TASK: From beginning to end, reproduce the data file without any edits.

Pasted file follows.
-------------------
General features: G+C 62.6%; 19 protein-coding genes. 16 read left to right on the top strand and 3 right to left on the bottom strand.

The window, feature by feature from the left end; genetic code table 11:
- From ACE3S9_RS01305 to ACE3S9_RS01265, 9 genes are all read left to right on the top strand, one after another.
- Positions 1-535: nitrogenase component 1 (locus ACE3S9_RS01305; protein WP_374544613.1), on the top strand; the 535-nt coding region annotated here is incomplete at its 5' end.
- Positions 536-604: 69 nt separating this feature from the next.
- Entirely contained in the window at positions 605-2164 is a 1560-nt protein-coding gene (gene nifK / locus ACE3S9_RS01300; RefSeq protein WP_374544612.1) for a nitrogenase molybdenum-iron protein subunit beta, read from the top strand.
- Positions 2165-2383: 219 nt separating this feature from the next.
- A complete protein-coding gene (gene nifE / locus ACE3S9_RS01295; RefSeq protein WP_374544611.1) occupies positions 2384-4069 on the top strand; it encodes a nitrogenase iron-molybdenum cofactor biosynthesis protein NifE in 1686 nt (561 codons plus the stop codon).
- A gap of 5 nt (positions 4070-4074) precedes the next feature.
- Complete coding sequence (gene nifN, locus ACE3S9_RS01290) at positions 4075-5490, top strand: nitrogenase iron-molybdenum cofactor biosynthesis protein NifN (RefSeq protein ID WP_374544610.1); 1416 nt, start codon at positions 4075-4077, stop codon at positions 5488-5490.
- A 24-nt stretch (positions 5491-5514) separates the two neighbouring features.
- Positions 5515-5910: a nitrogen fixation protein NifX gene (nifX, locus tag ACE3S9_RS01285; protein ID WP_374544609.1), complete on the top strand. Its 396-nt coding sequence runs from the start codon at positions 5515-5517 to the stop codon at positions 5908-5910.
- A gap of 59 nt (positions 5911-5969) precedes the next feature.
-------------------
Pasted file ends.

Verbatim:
General features: G+C 62.6%; 19 protein-coding genes. 16 read left to right on the top strand and 3 right to left on the bottom strand.

The window, feature by feature from the left end; genetic code table 11:
- From ACE3S9_RS01305 to ACE3S9_RS01265, 9 genes are all read left to right on the top strand, one after another.
- Positions 1-535: nitrogenase component 1 (locus ACE3S9_RS01305; protein WP_374544613.1), on the top strand; the 535-nt coding region annotated here is incomplete at its 5' end.
- Positions 536-604: 69 nt separating this feature from the next.
- Entirely contained in the window at positions 605-2164 is a 1560-nt protein-coding gene (gene nifK / locus ACE3S9_RS01300; RefSeq protein WP_374544612.1) for a nitrogenase molybdenum-iron protein subunit beta, read from the top strand.
- Positions 2165-2383: 219 nt separating this feature from the next.
- A complete protein-coding gene (gene nifE / locus ACE3S9_RS01295; RefSeq protein WP_374544611.1) occupies positions 2384-4069 on the top strand; it encodes a nitrogenase iron-molybdenum cofactor biosynthesis protein NifE in 1686 nt (561 codons plus the stop codon).
- A gap of 5 nt (positions 4070-4074) precedes the next feature.
- Complete coding sequence (gene nifN, locus ACE3S9_RS01290) at positions 4075-5490, top strand: nitrogenase iron-molybdenum cofactor biosynthesis protein NifN (RefSeq protein ID WP_374544610.1); 1416 nt, start codon at positions 4075-4077, stop codon at positions 5488-5490.
- A 24-nt stretch (positions 5491-5514) separates the two neighbouring features.
- Positions 5515-5910: a nitrogen fixation protein NifX gene (nifX, locus tag ACE3S9_RS01285; protein ID WP_374544609.1), complete on the top strand. Its 396-nt coding sequence runs from the start codon at positions 5515-5517 to the stop codon at positions 5908-5910.
- A gap of 59 nt (positions 5911-5969) precedes the next feature.